4. Dr X says:

    Re Obama lying, it has been difficult for me to sort out complaints, given the amount of confusion, ignorance, outright dishonesty (See Hannity fake victims Obamacare) and my-side bias on all sides, as usual.

    Jared Bernstein’s take on ‘Obama lied.’

    http://jaredbernsteinblog.com/the-latest-aca-dust-up-should-not-be-a-dust-up/

    Was it misspeaking as Bernstein suggests, or a lie? Mispeaking seems a bit weak. As some regulars here might guess, I support universal healthcare for permanent U.S. residents, though I think it’s messy to build, especially on top of a large, complex, existing industry. Pulling estimates straight out of my butt, I imagine that under the best of political conditions, it would take 5 years to settle into something that functions reasonably well. Double, maybe triple that with an opposition determined to undermine it at any cost.

  5. Dr X says:

    About the German tax/subsidy to churches, I recall reading about churches actually barring people from entry if they weren’t on the tax rolls supporting that particular religion, but I agree that the problem is that government is involved in funding at all. I wonder about the historical rationale for this approach. Obviously, churches liked it, but was there some secular pretext for the policy?

  6. From what I am hearing, the people most likely to lose their insurance are individual purchasers who have Major Medical/High Deductible plans. Perhaps it is a case of the way the rules are written, the only way a plan can be grandfathered in is for that plan to be perfectly static from one year to the next, which, from what I understand of the insurance industry, is next to impossible.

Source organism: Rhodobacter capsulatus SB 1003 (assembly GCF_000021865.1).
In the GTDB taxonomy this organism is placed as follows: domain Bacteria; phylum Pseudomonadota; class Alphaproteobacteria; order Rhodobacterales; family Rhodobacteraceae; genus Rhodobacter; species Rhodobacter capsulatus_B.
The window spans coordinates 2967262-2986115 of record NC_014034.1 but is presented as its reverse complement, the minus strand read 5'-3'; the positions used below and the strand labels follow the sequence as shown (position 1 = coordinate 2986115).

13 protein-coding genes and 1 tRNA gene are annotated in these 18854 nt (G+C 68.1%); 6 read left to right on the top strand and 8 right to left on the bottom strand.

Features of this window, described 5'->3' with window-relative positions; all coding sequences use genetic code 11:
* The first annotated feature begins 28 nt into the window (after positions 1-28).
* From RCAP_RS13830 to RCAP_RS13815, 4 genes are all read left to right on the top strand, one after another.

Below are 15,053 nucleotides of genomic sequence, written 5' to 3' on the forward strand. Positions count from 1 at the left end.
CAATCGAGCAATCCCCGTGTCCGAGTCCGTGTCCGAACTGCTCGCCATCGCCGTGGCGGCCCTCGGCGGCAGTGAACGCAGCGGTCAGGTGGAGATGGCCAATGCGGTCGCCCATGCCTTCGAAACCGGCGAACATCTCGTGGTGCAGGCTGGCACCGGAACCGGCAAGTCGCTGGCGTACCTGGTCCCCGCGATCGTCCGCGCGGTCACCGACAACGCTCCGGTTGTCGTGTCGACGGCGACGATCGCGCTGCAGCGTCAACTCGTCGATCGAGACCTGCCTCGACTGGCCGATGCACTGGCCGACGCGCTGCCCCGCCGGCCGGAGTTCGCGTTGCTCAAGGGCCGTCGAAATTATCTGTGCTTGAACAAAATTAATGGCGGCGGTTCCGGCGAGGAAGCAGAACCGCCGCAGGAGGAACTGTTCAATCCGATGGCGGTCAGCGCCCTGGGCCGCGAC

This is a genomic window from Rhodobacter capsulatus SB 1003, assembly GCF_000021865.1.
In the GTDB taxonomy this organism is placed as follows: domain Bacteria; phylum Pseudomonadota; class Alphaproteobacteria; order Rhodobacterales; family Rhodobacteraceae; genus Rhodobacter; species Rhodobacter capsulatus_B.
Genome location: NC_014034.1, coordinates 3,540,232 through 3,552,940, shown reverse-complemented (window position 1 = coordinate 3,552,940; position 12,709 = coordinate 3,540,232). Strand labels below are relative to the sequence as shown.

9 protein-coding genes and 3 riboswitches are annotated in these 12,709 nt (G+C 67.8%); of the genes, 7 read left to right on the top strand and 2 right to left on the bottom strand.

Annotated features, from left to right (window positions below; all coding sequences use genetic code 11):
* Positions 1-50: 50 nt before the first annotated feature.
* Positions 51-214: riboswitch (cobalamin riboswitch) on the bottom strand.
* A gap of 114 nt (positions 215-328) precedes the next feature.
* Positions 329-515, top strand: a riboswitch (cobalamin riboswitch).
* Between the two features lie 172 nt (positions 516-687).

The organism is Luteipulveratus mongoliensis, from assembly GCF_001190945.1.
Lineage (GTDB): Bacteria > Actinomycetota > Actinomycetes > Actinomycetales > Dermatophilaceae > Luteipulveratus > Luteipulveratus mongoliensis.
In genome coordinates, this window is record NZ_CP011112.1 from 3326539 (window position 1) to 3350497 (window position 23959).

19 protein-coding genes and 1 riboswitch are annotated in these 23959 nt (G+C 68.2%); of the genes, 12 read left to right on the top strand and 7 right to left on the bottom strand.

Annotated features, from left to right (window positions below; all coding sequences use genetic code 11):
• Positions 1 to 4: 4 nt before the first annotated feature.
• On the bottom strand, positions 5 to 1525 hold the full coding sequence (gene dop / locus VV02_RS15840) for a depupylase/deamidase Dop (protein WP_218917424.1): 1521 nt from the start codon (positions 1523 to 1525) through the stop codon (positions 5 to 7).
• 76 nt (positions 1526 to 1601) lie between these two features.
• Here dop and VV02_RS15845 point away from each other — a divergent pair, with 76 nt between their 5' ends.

So while it maybe technically true that a plan could be grandfathered in, the reality is no insurer would tolerate those rules for grandfathering.

    Rather disingenuous, wouldn’t you say?

  7. Scott Hanley says:

    Halloween is going to be great at your house. “Here’s a bag of thoughts, kiddies!”

    Heeheeheeheehee

  8. Matty says:

    How can the largest professional network in the world have only 100 members?
    There is nothing one with the Belize piece once you realise that time works differently in the Caribbean, its something to do with the rum.

  9. Scott Hanley says:

    I thought the Belize comment was aimed at the assumption that hotels would only be available for sale if they weren’t valuable.

  10. J@m3z Aitch says:

    Scott,

    All the kids in the neighborhood know to avoid old man Hanley’s house. They’ll hit the dentist’s house before they’ll come to my door.

  11. lancifer666 says:

    I am a healthy middle aged male and my wife is a healthy mid thirties woman. I am a part time university employee (no benefits of any kind) and self employed contractor. Her former employer’s health care plan would have taken one full pay check a month for the cheapest plan.

    We decided not to enroll.

    Now it seems we are not allowed that option.

    I went on line (when the website was up) and found that the cheapest “catastrophic” coverage was going to cost $487 per month.

    That is more than the cost of her former employer’s plan that at least was a comprehensive plan.

    So we either have to pony up almost $6,000 next year for “coverage” that is essentially worthless or take the penalty.

    I suspect we are not alone. When the millions of other people that are in the same situation find out that they have been essentially robbed of thousands of dollars to fund a new entitlement program for insurance companies I can only hope that there will be a back lash that will reverse this government overreach.